This left Mr Lovegrove in his room with one support worker. Mr Lovegrove grabbed him and pulled him down on top of him. The support worker remained on top of Mr Lovegrove while he thrashed around, at which point the support worker who had stayed in the corridor entered the room and took hold of one of Mr Lovegrove’s arms, allowing the other support worker to stand up. Mr Lovegrove was told he could get up but nothing happened. When staff realised he was not breathing they dialled 999, administered CPR and used a defibrillator, but paramedics pronounced him dead at the scene.

HSE’s investigation found the level of supervision and observation given to Mr Lovegrove immediately before his death, and more generally, was inadequate and not in accordance with his care plan. This stated he should have 2:1 observation, meaning he should have two carers positioned within arm’s length and able to see him at all times.

The investigation also found the hospital previously used restraint techniques known as MAPA (Management of Actual or Potential Aggression). But as a result of recommendations by the Healthcare Commission after an inspection at Cedar Vale in February 2006, Castlebeck decided to replace MAPA techniques with a different restraint method provided by a company called Maybo, designed to be more in-keeping with conflict avoidance.

Staff undertaking Maybo training had expressed concerns that the techniques would not be adequate to deal with the risks posed by Mr Lovegrove, so the company visited Cedar Vale and noted Maybo techniques were not being employed and there were inconsistencies in the approach by staff. The company also noted that those who had been trained had not rehearsed or practised their new skills.

The court heard that Mr Lovegrove’s care plan was out of date as it made no reference to Maybo techniques and instead referred to MAPA techniques, which staff had been advised against using. The care plan made no reference to Mr Lovegrove’s tendency to pull staff to the ground and gave no specific guidance as to how such potentially-dangerous situations should be handled. It also failed to focus on the need to monitor Mr Lovegrove’s well-being during restraint and failed to address the circumstances in which, if ever, it was appropriate to decrease Mr Lovegrove’s observations from 2:1 to 1:1.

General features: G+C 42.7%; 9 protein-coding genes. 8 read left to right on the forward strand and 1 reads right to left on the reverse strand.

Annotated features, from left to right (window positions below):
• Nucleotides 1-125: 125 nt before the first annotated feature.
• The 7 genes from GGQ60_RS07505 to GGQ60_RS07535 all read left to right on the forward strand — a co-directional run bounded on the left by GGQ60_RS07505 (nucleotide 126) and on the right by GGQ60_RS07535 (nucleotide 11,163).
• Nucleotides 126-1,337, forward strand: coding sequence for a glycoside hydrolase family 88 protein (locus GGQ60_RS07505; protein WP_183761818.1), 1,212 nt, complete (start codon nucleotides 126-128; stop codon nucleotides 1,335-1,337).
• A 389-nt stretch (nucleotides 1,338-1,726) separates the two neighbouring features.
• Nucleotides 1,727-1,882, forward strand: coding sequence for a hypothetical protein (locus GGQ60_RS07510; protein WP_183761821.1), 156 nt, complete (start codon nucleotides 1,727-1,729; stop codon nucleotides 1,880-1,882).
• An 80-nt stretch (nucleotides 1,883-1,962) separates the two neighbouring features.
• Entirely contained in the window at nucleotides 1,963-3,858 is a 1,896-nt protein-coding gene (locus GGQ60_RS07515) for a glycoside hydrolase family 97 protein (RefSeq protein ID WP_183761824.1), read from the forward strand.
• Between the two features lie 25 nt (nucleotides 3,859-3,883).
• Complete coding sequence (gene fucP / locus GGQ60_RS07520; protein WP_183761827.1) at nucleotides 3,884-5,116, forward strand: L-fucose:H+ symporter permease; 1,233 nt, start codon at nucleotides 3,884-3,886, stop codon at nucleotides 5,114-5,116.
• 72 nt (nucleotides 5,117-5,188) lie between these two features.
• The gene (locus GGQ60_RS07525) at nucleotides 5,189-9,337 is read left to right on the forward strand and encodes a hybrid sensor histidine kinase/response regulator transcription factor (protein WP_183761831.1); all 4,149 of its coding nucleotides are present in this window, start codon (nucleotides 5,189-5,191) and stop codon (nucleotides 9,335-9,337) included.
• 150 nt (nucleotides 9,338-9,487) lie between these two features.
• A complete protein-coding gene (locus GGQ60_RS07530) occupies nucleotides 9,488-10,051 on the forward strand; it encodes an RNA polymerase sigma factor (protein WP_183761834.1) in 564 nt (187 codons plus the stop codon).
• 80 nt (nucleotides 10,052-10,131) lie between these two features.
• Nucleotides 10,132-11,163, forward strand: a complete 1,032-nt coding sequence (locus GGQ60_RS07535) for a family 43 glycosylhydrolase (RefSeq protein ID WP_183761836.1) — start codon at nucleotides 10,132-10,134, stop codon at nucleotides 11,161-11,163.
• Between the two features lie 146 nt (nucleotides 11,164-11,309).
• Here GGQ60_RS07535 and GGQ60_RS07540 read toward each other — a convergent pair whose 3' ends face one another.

Nursing staff were not responding to each situation where a holding technique was used on Mr Lovegrove, as required in his care plan. No nursing staff had responded to the incident in the corridor before the incident in his room when he died.

Staff were not adequately trained in first aid and no members of staff were trained in the use of the particular defibrillator available at Cedar Vale on the day Mr Lovegrove died.

Castlebeck Care (Teesdale) Ltd, now in administration, was fined £100,000 after being found guilty of breaching Sections 2(1) and 3(1) of the Health and Safety at Work etc Act 1974.

After the hearing HSE Principal Inspector Frank Lomas said: “The failings of Castlebeck Care (Teesdale) Ltd are substantial. They fell far below required standards of care. At the time of this tragic incident the breaches were relatively longstanding and had been the subject of specific warnings, which had not been acted on."

“There was a failure to implement specific recommendations relating to the management of Mr Lovegrove’s behaviour made in a report by Maybo in September 2005, and a failure to implement requirements and recommendations made by the Healthcare Commission following a visit in February 2006."

“The support worker should not have been left alone with Mr Lovegrove. If another member of staff had been observing as required by the care plan, it would have been less likely that events would have unfolded in the way they did. Consequently this would have reduced the risk to Mr Lovegrove and staff.”

Related past posts:
Workplace Safety Includes Offsite Bullying
Businesses Must Address Domestic Violence
World Safety News - Companies Change Attitude On Safety